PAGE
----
Psalms of Summer – Incline Your Ear To Me || Marissa Dodgen

“I call upon you, for you will answer me, O God; 

incline your ear to me; hear my words. 

Wondrously show your steadfast love, 

O Savior of those who seek refuge 

from their adversaries at your right hand. 

Keep me as the apple of your eye; 

hide me in the shadow of your wings, 

from the wicked who do me violence, 

my deadly enemies who surround me.”

Last week, I was putting some training to use with the Psalms & two things from Psalm 17:6-9 caught my attention: verse 6 says “incline your ear to me,” and verse 8 says, keep me as the apple of your eye.” One thing I have been learning from studying inductively is that there is usually (not always, but usually) something more to it. So I asked myself:

“Self, what does it mean to be inclined to something?”

I could recall how both phrases are used in modern times, but what did they mean when David wrote them? What is an eye apple anyway? (It is kind of like the saying “cute as a button.” What does that really mean?)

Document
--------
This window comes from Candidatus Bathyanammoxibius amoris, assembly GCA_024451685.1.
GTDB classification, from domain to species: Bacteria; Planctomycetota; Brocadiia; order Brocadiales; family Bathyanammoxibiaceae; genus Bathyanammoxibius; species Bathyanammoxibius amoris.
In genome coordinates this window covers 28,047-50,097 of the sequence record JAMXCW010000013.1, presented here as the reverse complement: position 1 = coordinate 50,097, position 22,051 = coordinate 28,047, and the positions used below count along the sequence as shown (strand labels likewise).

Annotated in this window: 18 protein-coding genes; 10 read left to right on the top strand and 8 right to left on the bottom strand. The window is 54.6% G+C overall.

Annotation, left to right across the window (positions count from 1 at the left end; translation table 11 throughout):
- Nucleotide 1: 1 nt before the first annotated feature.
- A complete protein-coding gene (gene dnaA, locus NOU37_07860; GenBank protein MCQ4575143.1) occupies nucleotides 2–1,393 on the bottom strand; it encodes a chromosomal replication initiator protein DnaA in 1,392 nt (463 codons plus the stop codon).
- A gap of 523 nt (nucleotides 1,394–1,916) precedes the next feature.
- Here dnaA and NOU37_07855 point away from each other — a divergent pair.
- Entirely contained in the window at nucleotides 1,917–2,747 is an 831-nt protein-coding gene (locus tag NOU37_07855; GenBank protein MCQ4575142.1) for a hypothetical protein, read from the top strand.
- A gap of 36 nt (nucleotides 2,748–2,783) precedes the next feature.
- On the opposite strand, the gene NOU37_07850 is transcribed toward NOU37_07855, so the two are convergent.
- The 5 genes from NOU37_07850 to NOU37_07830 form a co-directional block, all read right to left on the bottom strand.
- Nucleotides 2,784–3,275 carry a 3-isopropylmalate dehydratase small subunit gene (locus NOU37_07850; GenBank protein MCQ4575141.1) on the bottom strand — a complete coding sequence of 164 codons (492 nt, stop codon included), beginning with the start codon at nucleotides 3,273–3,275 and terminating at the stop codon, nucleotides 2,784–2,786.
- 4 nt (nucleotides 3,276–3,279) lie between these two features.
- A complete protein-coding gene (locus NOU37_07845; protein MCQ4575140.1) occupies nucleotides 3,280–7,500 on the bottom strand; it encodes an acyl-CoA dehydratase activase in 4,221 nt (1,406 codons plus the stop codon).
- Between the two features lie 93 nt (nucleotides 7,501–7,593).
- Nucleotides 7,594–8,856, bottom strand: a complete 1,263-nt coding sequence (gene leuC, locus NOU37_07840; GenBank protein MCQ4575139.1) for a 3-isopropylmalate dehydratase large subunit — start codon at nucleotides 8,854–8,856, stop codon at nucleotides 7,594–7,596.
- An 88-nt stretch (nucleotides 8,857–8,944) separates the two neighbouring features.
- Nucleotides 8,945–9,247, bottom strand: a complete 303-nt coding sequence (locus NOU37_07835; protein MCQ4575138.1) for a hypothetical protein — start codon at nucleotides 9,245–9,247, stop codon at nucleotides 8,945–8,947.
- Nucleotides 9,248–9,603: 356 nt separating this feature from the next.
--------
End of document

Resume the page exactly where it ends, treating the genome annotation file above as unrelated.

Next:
Lets start with inclined this week, since it comes first. The Hebrew word for incline is natah (naw-taw) which means “to stretch or spread out. To bend away from.” David was simply asking God to hear him: “Lord, stretch your ear to me. Hear me God.” When I first read the second half of the definition – “to bend away from” – it sounded contradicting. However, it doesn’t mean to bend from the noise, but to bend the ear away from the body toward the noise, or in this case, toward David’s outcry. Look at what some of the other psalms say:

Psalm 88:2

“Let my prayer come before you, incline your ear to my cry!”

Psalm 31:2 

“Incline Your ear to me, rescue me quickly; Be to me a rock of strength, a stronghold to save me.”

Psalm 71:2

“In Your righteousness deliver me and rescue me; Incline Your ear to me and save me.”

These type of prayers go on & on through Psalms. David is crying out to God & asking God to stretch out toward him, to hear his prayer, to rescue him. It sounds so formal, but it is actually quite beautiful & heartfelt. It also shows us the closeness David felt with the Lord. He wasn’t just saying “Hey, God, do you hear me?” He was saying, “My Lord come closer, hear me Lord.” Shouldn’t we all be so blessed to have such a tender relationship with our Father?

          

 

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